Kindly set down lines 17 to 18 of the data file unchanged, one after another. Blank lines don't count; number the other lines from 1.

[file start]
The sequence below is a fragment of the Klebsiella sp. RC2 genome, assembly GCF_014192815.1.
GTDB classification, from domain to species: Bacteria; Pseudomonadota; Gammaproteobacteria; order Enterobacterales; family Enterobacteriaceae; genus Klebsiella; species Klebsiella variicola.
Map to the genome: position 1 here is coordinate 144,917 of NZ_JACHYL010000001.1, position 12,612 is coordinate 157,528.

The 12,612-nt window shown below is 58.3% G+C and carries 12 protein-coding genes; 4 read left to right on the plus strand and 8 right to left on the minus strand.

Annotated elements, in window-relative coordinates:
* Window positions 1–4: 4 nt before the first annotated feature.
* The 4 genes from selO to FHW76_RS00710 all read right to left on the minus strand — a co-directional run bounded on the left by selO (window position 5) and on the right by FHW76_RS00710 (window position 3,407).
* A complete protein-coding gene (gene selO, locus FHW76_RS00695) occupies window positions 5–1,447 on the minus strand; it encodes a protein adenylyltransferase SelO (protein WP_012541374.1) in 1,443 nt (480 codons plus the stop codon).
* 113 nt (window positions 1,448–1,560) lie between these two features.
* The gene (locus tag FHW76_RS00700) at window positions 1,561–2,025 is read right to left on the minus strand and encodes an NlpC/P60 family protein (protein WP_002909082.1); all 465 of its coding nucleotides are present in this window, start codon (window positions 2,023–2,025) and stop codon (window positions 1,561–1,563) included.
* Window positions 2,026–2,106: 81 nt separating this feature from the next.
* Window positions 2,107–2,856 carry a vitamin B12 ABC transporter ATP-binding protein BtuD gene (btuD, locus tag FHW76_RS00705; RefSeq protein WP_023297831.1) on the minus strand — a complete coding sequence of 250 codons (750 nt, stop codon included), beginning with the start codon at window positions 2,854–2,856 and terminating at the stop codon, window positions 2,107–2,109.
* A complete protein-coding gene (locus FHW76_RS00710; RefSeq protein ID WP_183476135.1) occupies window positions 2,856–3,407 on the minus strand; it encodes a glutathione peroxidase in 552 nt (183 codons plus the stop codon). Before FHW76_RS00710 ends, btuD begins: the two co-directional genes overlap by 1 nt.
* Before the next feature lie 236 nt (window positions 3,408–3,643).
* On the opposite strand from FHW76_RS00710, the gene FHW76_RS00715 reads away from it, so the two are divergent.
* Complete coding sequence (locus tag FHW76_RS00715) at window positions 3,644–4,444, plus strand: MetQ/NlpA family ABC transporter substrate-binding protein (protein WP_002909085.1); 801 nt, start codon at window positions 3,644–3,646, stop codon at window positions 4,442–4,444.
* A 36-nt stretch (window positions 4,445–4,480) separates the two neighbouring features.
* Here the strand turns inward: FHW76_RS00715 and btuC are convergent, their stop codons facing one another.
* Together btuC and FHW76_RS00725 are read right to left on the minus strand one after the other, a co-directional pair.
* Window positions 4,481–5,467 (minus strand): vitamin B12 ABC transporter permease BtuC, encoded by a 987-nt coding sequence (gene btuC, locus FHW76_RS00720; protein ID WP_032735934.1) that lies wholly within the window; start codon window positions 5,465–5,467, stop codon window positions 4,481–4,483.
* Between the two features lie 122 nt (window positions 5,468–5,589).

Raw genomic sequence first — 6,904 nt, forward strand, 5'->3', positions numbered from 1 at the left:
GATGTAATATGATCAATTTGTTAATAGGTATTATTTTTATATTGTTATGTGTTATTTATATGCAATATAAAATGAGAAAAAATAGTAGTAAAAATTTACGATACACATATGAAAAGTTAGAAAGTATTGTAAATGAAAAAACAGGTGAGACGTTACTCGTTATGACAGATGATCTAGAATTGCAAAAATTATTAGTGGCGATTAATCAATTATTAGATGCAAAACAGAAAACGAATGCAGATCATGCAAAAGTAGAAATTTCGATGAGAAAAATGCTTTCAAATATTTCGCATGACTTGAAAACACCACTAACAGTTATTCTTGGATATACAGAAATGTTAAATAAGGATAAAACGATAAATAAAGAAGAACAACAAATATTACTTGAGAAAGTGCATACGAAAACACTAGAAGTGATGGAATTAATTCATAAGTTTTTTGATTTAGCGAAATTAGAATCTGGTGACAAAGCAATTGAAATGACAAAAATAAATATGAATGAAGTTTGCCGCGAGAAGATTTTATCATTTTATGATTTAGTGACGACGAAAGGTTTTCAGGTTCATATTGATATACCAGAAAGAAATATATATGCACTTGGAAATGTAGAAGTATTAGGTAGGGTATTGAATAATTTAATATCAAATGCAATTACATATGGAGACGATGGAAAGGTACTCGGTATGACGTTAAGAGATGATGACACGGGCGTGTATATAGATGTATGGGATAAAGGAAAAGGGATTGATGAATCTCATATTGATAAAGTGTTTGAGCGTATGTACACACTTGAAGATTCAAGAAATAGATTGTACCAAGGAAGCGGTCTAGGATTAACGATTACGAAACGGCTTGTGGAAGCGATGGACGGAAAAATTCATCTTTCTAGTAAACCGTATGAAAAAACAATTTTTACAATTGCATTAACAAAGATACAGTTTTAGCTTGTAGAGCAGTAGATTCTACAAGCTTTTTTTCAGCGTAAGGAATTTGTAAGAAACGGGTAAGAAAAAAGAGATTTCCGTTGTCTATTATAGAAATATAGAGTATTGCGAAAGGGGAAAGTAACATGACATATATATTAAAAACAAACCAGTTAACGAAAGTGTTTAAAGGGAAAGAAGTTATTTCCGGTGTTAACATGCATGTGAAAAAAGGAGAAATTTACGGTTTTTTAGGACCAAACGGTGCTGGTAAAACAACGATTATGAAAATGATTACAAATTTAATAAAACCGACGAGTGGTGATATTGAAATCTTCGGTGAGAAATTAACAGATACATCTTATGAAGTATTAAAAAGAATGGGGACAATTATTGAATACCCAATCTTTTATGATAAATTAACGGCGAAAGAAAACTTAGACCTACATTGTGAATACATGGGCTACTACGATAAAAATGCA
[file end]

* A 36-nt stretch (window positions 4,445–4,480) separates the two neighbouring features.
* Here the strand turns inward: FHW76_RS00715 and btuC are convergent, their stop codons facing one another.